As I mentioned some weeks ago I was headed to Ko Phi Phi (pronounced as kaw pee pee)for a week on the beach, I’ve finally got around to writing a blog about it. I first went there around 20 years ago in the early 1990’s when it was truly a tropical paradise where you could stay in a bamboo hut on the beach for 50 baht (less than $2) if my memory serves me well. That was long before it was discovered by Hollywood and Leonardo di Caprio and made famous as The Beach.
It is east of Phuket, between Phuket and Krabi, just over an hour ferry ride from either. In my younger days I took an overnight bus from Bangkok but nowadays I prefer a bit more comfort, and why not when you can get a cheap combined flight/airport to pier transfer/ferry ticket through Nok Air for about 2400 baht each way. Praise be to “Low Cost Carriers’ like Nok Air and Air Asia. Not like the so-called budget airlines back home ! Another plus for living in Thailand
I had not been back for some time, since before the Boxing Day tsunami which devastated the island (and many other places). I had heard many horror stories about the island since it became famous, about how it was so crowded, so over developed, so expensive, so I did have mixed feelings about going back. Sometimes it is best to let those perfect memories stay as memories and not be spoilt by today’s realities.
Ok, so those 50 baht huts had been replaced by 5000 baht/night villas but there were still plenty of cheap places to stay off the beach. I easily found a 600 baht room, with free Wifi, cold showers and a comfortable bed in town. While it seemed a long way from the beach at first, it was only because the lanes through town zigzag everywhere and once I found the shortest route it only took a few minutes to walk to the beach. Mind you, then it was a bit of a hike along the coast to the best snorkelling spot at Shark Point, Long Beach.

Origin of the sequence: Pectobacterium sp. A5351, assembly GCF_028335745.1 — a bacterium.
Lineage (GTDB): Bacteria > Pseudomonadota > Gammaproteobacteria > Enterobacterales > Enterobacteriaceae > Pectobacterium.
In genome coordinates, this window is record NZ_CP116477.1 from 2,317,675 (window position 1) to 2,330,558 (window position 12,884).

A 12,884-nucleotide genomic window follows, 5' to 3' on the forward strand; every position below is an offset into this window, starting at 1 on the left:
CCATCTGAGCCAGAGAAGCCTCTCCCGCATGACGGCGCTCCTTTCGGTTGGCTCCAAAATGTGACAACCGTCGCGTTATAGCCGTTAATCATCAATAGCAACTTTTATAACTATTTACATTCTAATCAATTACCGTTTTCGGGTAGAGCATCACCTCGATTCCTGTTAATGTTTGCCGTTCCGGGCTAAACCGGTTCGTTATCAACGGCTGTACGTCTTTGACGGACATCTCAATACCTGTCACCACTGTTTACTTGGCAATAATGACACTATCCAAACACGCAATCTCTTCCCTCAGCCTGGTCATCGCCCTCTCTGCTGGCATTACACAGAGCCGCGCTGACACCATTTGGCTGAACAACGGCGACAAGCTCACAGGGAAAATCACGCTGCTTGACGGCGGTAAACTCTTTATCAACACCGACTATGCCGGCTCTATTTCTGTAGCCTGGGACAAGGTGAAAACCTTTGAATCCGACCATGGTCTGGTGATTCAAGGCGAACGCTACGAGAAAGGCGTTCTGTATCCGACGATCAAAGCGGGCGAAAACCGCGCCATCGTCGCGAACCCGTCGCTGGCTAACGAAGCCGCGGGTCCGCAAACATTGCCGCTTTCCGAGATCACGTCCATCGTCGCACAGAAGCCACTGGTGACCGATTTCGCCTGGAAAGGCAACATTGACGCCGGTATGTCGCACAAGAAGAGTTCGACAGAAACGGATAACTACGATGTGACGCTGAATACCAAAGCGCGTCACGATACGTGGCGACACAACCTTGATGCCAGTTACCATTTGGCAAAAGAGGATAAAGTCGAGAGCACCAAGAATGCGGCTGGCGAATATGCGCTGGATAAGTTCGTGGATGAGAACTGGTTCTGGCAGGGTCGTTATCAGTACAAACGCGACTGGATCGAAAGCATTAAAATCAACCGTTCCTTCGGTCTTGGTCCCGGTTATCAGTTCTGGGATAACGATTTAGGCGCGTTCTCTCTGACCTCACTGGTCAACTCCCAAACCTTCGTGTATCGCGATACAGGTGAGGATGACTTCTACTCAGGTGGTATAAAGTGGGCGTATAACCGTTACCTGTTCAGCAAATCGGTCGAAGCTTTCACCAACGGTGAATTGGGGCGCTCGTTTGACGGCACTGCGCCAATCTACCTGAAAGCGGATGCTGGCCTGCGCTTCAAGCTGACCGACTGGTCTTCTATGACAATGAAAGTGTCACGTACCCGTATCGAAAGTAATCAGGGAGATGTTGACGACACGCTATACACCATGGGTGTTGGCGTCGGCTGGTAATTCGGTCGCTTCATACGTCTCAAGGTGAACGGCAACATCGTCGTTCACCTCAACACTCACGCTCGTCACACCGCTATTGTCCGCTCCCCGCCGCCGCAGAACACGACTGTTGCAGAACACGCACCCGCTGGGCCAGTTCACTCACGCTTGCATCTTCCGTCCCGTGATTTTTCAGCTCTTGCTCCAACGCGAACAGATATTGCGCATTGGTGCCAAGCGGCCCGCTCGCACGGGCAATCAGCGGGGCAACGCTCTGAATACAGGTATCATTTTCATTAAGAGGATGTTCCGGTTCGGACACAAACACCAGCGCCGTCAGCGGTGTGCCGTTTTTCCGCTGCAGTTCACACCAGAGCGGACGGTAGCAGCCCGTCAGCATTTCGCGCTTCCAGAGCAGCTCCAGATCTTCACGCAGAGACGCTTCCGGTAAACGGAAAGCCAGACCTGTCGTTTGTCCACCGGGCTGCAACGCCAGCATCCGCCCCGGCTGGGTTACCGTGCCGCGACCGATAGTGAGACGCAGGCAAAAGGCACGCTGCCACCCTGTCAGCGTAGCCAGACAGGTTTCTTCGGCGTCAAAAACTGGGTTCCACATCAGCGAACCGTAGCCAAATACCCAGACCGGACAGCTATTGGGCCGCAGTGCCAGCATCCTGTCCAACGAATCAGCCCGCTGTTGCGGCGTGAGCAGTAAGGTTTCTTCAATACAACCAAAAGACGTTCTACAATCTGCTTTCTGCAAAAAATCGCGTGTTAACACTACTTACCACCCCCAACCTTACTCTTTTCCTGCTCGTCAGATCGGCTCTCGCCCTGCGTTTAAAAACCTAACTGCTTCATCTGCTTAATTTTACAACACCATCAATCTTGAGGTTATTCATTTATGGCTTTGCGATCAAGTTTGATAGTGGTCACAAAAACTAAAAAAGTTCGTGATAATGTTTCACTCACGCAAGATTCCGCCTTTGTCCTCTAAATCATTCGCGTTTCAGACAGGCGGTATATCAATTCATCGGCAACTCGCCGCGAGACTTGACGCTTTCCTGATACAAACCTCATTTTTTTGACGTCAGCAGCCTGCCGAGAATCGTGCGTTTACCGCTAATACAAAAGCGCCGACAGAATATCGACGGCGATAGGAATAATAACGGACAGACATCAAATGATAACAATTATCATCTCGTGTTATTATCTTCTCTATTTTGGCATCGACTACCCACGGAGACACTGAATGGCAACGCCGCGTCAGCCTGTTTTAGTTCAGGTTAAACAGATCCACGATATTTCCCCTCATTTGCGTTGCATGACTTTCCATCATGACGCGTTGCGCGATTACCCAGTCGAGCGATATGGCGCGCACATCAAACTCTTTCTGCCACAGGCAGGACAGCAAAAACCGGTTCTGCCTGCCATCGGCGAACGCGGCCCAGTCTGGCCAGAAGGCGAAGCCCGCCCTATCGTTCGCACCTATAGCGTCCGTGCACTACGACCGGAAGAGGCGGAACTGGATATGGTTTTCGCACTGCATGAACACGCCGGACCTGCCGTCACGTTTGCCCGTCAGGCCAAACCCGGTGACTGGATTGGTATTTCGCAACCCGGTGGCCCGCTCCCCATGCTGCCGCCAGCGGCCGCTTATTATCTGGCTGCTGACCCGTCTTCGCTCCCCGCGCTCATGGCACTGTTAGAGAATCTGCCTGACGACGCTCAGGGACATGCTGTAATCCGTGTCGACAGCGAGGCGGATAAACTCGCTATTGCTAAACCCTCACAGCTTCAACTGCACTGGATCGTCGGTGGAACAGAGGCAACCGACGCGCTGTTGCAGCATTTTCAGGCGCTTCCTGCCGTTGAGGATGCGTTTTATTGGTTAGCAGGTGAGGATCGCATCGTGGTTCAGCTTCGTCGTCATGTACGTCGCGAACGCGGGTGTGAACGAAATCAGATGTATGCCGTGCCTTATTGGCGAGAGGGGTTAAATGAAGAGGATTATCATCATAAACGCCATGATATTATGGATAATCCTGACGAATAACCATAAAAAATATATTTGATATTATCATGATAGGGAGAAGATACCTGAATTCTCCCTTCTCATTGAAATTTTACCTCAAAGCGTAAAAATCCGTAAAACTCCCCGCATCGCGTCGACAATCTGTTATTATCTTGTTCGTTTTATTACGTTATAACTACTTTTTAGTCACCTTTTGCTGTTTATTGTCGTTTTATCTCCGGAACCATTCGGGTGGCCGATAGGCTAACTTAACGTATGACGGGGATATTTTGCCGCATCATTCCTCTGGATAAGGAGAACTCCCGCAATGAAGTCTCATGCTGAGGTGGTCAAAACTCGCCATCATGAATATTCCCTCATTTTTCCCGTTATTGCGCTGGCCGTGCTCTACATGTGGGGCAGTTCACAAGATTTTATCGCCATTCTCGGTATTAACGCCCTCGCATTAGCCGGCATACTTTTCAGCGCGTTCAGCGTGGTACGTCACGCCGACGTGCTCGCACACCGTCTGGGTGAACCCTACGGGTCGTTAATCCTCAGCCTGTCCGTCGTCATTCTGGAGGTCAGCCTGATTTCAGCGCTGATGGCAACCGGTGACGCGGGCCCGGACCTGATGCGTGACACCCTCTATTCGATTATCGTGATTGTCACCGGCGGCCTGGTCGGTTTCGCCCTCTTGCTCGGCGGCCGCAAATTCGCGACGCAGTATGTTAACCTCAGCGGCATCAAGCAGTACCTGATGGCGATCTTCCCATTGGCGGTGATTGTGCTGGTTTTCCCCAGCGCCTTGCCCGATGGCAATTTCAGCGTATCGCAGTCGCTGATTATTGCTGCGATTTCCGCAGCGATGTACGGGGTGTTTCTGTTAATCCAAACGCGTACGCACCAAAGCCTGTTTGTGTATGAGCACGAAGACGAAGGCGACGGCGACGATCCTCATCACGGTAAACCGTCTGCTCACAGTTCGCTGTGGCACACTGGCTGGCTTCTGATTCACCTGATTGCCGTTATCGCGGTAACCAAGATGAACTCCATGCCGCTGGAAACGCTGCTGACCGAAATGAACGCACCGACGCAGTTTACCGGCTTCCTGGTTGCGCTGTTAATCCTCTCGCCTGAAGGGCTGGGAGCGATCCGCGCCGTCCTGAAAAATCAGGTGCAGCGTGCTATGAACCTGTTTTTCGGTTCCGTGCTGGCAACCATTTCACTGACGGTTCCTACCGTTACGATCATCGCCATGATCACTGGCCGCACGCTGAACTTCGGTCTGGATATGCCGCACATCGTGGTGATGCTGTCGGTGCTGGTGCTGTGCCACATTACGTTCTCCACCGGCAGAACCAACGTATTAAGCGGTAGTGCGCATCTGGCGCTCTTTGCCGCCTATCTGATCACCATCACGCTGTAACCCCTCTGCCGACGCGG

Absolutely everything has to be shipped over from the mainland so it is not surprising that prices for meals and drinks are a bit expensive (by Thai standards). A 20baht can of drink in Bangkok cost 40 baht in town, 50 baht at a Long Beach resort, which I think is reasonable….although the small bar halfway between town and Long Beach which wanted 75 baht for the same can of Coke did not get my business !
It was only the start of the high season, but it certainly did not feel overcrowded at that time. Perhaps a couple of weeks later things would be different ? Or perhaps it was that all the young backpackers partied all night and did not surface until afternoon ? Come evening and they would be staggering around town again, clutching bottles of Chang or buckets of cocktails and spirits….the ugly side of tourism.
Ko Phi Phi is a Muslim island, many restaurants don’t serve alcohol, some guesthouses do not allow alcohol on the premises, it has a mosque but no Buddhist wat, and in my visits all those years ago people tried to be conscious of the locals feelings but not nowadays. It might be a holiday resort, but girls, would it hurt to put a sarong and t-shirt on instead of traipsing through town in a teeny weeny bikini even at night ? And guys, cover up that beer belly please ? (OK, rant over)
Apart from my normal camera I had a loan of an underwater Nikon AW1 and GoPro cameras ( more about them in this post ) so I had some fun with them in the water. I took quite a few videos with them that I am trying to edit into something watchable, but for now here are some photos:
I might go back again next year, around March after high season has finished. You can island-hop by ferry all the way from Phuket to Langkawi via many islands, coming back to the mainland at Georgetown, Penang in Malaysia. That would certainly beat taking the bus !